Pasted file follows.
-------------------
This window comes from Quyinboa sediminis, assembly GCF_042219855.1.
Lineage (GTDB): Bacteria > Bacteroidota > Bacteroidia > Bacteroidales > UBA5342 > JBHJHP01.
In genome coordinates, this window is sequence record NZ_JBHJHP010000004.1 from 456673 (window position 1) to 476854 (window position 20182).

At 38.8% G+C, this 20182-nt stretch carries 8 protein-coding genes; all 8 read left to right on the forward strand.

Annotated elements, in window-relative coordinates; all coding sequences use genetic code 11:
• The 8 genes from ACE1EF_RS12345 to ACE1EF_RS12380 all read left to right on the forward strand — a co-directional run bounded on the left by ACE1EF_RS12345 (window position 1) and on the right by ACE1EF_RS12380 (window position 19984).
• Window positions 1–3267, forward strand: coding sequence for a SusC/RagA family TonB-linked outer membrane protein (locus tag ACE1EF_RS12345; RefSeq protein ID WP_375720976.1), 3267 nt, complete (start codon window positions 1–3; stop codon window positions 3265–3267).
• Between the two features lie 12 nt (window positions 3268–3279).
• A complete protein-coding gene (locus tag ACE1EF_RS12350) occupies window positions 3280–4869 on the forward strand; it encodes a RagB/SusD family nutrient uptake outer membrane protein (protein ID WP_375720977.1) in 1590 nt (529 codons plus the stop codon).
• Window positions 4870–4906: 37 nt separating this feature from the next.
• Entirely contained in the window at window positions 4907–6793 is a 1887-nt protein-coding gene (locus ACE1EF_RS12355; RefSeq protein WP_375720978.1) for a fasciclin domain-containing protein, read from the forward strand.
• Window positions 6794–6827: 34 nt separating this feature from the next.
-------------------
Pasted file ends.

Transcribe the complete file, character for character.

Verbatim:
This window comes from Quyinboa sediminis, assembly GCF_042219855.1.
Lineage (GTDB): Bacteria > Bacteroidota > Bacteroidia > Bacteroidales > UBA5342 > JBHJHP01.
In genome coordinates, this window is sequence record NZ_JBHJHP010000004.1 from 456673 (window position 1) to 476854 (window position 20182).

At 38.8% G+C, this 20182-nt stretch carries 8 protein-coding genes; all 8 read left to right on the forward strand.

Annotated elements, in window-relative coordinates; all coding sequences use genetic code 11:
• The 8 genes from ACE1EF_RS12345 to ACE1EF_RS12380 all read left to right on the forward strand — a co-directional run bounded on the left by ACE1EF_RS12345 (window position 1) and on the right by ACE1EF_RS12380 (window position 19984).
• Window positions 1–3267, forward strand: coding sequence for a SusC/RagA family TonB-linked outer membrane protein (locus tag ACE1EF_RS12345; RefSeq protein ID WP_375720976.1), 3267 nt, complete (start codon window positions 1–3; stop codon window positions 3265–3267).
• Between the two features lie 12 nt (window positions 3268–3279).
• A complete protein-coding gene (locus tag ACE1EF_RS12350) occupies window positions 3280–4869 on the forward strand; it encodes a RagB/SusD family nutrient uptake outer membrane protein (protein ID WP_375720977.1) in 1590 nt (529 codons plus the stop codon).
• Window positions 4870–4906: 37 nt separating this feature from the next.
• Entirely contained in the window at window positions 4907–6793 is a 1887-nt protein-coding gene (locus ACE1EF_RS12355; RefSeq protein WP_375720978.1) for a fasciclin domain-containing protein, read from the forward strand.
• Window positions 6794–6827: 34 nt separating this feature from the next.